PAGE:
RIGHT GLASS PANEL
TOP – As in the left panel, circles emerge and transform into a fully visible sun. The sun rises and represents not only transformation, but more importantly, as Mary Simon, then President of the Inuit Tapiriit Kanatami (ITK); said in her official reaction on the floor of the House of Commons, “I am filled with optimism… a new day has dawned, a new day heralded by a commitment to reconciliation and building a new relationship with Inuit, Métis and First Nations.”
The lines flowing from the sun are meant to convey the concept of moving from the present into the future. The colours embody the colours used within different medicine wheels, sundance and Midewin lodges and the Métis sash (yellow, black, red, white, green, and blue). Together with the left panel, sun and moon represent the cycle of life, seasons, and change.
The jingle dress is a sacred healing dress that is now common throughout North America. In this panel, the jingle dress dancer is an Elder who is a survivor of the residential school. She is dancing for the healing of all the people and for future generations.
MIDDLE – In this section, the colours and lines move us soundly into the present day and thinking about the future. The young mother embraces her baby in a traditional moss bag. The child is back with her mother, as she should be, representing children being raised by their parents and the breaking of the cycle of abuse. Her grandfather sings a traditional song signifying the restoration of songs, dance, ceremonies, and languages.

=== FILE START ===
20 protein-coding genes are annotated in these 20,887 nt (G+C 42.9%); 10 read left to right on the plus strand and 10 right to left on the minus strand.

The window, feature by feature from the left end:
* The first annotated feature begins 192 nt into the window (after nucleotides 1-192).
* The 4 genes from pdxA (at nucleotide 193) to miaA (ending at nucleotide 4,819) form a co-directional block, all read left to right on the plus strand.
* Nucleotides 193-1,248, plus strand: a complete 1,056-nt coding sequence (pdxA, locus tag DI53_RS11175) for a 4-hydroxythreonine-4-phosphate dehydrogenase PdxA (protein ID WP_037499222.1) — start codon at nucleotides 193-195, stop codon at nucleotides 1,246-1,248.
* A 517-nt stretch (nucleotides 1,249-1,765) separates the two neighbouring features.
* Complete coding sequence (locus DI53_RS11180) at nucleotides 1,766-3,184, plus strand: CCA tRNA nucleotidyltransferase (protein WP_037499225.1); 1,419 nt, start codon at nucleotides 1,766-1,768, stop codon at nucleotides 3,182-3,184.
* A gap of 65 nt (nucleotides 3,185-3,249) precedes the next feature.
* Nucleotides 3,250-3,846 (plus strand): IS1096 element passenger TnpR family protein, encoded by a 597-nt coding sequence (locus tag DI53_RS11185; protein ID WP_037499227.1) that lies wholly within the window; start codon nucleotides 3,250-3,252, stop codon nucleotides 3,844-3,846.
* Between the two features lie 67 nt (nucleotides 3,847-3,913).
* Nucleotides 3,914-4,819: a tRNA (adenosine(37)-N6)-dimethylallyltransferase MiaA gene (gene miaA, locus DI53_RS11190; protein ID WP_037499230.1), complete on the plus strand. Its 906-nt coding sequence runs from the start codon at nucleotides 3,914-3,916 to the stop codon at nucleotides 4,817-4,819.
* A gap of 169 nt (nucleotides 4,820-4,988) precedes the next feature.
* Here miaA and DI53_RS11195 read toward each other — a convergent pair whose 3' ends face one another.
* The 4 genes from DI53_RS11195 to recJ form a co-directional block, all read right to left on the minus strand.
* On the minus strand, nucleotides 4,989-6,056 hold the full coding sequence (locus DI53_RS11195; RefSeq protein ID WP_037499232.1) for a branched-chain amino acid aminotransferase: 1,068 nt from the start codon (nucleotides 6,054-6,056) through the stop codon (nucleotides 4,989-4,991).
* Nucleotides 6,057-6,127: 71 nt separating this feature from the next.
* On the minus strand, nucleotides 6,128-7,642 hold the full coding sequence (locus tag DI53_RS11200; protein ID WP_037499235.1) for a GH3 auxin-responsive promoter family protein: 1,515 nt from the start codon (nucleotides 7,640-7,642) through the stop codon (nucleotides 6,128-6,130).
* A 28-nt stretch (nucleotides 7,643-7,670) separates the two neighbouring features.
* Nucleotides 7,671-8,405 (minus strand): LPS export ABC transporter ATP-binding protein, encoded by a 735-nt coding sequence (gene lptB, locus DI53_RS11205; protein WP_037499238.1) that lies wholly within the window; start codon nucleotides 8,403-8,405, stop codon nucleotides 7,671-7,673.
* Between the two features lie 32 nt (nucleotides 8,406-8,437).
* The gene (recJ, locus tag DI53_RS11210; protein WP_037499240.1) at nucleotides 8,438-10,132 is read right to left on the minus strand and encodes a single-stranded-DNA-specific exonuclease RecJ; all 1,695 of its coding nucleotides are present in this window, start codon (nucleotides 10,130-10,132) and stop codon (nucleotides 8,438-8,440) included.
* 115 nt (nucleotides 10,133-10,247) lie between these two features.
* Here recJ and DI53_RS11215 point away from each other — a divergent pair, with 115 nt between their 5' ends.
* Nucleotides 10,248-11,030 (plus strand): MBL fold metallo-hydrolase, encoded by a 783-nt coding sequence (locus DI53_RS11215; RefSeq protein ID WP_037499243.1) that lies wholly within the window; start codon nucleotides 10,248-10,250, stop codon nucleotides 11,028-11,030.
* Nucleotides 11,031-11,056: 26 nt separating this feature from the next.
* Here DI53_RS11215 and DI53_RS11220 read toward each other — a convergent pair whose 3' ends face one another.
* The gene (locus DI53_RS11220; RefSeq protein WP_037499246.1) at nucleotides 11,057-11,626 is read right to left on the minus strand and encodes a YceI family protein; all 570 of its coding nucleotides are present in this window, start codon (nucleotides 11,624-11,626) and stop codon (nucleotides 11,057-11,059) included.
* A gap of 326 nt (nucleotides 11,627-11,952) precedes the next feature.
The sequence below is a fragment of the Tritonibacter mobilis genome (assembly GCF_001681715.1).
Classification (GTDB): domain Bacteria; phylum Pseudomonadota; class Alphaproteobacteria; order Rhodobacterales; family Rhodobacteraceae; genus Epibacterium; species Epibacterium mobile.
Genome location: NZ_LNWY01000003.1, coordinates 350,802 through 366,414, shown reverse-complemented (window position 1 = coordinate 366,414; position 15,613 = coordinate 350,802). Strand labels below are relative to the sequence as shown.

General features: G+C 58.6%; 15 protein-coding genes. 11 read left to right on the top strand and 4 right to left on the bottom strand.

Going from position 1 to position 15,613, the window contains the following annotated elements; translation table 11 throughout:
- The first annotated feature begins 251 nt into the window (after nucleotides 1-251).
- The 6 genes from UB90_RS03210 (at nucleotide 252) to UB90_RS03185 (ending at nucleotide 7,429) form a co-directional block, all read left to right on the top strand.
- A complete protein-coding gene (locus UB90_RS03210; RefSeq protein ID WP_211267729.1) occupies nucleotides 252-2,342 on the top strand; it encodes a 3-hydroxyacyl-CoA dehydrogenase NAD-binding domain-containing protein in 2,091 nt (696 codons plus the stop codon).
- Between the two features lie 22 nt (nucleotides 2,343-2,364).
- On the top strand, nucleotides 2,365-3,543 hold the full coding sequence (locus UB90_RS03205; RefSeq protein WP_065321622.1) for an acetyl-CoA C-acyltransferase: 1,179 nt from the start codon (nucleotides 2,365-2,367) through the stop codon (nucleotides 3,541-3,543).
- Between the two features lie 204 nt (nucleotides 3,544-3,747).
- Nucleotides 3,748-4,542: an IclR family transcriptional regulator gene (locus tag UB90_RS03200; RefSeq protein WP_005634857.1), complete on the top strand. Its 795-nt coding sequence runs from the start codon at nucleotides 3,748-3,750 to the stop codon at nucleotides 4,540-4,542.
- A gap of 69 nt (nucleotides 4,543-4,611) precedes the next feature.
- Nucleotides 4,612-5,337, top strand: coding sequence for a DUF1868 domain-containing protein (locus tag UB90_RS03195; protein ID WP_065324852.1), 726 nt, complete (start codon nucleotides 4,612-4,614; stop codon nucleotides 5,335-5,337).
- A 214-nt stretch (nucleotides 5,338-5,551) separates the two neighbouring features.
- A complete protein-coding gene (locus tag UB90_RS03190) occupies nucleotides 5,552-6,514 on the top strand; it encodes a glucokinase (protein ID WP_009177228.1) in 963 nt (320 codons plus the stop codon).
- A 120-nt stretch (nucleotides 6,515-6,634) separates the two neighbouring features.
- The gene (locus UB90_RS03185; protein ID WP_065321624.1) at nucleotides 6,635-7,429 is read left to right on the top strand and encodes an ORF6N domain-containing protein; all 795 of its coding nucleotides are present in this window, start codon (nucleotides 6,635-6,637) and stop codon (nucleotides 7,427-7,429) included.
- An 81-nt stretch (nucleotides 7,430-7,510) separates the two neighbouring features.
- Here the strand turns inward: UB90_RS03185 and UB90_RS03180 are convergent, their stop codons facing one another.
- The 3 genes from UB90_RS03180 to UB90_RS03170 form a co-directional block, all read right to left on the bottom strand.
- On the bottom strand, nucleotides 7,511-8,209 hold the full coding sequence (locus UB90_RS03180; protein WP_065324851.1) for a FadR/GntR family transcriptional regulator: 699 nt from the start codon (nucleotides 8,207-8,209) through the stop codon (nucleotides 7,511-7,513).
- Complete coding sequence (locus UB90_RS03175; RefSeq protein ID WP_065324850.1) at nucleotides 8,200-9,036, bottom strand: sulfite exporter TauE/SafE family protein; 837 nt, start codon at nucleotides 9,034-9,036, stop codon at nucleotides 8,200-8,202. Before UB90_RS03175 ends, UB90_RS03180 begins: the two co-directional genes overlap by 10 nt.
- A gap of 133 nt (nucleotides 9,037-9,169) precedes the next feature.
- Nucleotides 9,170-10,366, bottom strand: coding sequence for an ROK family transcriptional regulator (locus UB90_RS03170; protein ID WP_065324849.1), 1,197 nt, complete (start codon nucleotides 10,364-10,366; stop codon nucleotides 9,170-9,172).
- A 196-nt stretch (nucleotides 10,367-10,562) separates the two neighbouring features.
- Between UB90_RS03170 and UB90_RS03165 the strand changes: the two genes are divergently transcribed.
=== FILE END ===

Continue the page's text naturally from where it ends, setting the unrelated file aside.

Within this panel are the following words: Kisakihitin (“I love you” in Cree), Gizhawenamin Niichaanis (“I love you my child” in Anishnaabemowin), Nagligiivagit (“I love you” in Inuktitut), Kesalul (“I love you” in Mi’kmaq). Many victims of residential schools were unable to tell their own children they loved them, and many children never heard those words from their parents. Embedding these words within the glass solidifies the existence and use of Aboriginal languages.
BOTTOM – The circle is complete. Presently, traditional ceremonies take place throughout the year. The grandmother sits in the lodge smoking her pipe for her grandchildren. Potlach ceremonies take place and Salmon and Sturgeon ceremonies are on-going. The sundance lodges are erected and the Midewin lodges are no longer whispered about but are now out in the open. Puberty ceremonies are being practiced. Traditional knowledge about medicines is being taught. From east to west, the foundations of our cultures are being brought back and made whole. There is hope; there is a new respect for Aboriginal cultures within the rest of Canada as we are witness to our own strength and resilience.